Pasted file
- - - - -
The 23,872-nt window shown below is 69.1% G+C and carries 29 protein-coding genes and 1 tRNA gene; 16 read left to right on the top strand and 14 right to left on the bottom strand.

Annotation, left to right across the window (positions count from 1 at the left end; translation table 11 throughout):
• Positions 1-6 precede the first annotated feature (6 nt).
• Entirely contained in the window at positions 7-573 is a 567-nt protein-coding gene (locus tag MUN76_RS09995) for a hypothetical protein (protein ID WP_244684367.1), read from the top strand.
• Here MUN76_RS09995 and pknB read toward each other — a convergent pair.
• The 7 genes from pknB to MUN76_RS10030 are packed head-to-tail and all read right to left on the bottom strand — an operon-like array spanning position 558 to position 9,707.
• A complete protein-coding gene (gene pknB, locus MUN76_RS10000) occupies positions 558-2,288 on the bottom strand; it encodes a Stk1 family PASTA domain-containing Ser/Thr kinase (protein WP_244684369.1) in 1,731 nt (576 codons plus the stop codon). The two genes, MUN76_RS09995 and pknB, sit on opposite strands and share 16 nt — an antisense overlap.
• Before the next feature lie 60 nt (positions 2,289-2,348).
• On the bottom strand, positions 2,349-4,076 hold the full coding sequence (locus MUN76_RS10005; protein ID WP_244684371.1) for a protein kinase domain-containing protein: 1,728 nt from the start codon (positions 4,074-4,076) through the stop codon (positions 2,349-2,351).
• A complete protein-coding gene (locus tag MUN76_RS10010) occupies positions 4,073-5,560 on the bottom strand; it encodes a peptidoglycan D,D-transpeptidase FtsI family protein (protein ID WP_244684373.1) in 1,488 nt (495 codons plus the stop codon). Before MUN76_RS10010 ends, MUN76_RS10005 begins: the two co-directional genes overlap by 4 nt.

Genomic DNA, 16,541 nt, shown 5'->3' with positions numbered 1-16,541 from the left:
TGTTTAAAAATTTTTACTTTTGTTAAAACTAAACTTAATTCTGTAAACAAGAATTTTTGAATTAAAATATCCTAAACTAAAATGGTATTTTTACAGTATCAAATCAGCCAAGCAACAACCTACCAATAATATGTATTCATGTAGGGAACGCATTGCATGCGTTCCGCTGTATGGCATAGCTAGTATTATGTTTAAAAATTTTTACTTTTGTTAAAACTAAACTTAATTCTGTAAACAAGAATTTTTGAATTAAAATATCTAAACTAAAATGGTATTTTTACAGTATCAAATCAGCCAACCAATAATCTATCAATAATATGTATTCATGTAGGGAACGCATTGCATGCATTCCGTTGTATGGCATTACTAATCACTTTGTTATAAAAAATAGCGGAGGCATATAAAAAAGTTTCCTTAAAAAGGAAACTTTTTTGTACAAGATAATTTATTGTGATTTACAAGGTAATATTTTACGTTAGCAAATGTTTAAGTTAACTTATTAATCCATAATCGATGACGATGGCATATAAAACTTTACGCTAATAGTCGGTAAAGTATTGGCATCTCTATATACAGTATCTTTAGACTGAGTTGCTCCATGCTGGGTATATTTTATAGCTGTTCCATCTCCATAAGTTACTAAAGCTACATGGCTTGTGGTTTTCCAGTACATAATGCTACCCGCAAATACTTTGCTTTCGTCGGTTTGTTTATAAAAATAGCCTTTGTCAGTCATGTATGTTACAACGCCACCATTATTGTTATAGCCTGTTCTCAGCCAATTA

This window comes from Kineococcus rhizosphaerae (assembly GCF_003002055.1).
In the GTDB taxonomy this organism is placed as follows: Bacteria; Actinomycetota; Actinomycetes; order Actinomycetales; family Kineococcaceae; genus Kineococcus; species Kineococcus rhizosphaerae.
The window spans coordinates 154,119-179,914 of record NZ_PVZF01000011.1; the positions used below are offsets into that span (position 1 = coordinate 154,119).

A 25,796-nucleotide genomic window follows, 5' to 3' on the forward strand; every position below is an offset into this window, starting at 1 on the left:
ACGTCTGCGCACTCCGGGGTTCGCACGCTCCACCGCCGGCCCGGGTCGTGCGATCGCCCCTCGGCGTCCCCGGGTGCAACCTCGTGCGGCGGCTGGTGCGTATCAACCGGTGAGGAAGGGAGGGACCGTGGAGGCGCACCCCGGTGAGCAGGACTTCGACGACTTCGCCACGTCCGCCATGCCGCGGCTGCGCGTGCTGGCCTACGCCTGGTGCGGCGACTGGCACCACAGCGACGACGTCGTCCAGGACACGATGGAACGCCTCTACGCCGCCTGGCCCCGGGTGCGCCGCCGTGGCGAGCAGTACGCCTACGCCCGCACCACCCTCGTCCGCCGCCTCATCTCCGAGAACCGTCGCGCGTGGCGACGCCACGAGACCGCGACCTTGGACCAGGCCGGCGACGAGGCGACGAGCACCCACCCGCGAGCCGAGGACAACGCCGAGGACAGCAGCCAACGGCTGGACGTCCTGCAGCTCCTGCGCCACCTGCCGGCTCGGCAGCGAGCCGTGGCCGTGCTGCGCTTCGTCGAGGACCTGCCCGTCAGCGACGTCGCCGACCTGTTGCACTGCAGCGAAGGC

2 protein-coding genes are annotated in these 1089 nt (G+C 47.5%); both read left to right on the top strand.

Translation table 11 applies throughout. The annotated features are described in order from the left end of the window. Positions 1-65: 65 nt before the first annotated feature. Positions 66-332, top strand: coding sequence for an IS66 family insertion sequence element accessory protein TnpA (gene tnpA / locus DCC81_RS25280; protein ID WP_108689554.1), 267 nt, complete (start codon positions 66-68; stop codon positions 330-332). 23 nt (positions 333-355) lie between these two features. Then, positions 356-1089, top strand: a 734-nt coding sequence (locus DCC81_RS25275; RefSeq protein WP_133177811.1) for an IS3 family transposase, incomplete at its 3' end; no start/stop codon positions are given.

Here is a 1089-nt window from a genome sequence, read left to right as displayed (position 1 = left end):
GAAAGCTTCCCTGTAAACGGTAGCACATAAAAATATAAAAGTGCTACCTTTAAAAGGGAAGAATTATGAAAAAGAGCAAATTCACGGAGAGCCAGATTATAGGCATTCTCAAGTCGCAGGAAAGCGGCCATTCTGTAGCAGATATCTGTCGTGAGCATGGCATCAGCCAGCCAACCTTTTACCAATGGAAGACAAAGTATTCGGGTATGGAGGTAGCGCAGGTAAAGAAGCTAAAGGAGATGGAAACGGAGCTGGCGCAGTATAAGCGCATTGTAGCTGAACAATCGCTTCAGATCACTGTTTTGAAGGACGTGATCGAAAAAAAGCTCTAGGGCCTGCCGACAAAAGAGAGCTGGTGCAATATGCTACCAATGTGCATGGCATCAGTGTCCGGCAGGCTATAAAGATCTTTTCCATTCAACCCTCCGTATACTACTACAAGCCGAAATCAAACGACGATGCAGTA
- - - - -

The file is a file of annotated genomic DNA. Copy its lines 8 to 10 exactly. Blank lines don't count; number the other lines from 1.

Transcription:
• Before the next feature lie 60 nt (positions 2,289-2,348).
• On the bottom strand, positions 2,349-4,076 hold the full coding sequence (locus MUN76_RS10005; protein ID WP_244684371.1) for a protein kinase domain-containing protein: 1,728 nt from the start codon (positions 4,074-4,076) through the stop codon (positions 2,349-2,351).
• A complete protein-coding gene (locus tag MUN76_RS10010) occupies positions 4,073-5,560 on the bottom strand; it encodes a peptidoglycan D,D-transpeptidase FtsI family protein (protein ID WP_244684373.1) in 1,488 nt (495 codons plus the stop codon). Before MUN76_RS10010 ends, MUN76_RS10005 begins: the two co-directional genes overlap by 4 nt.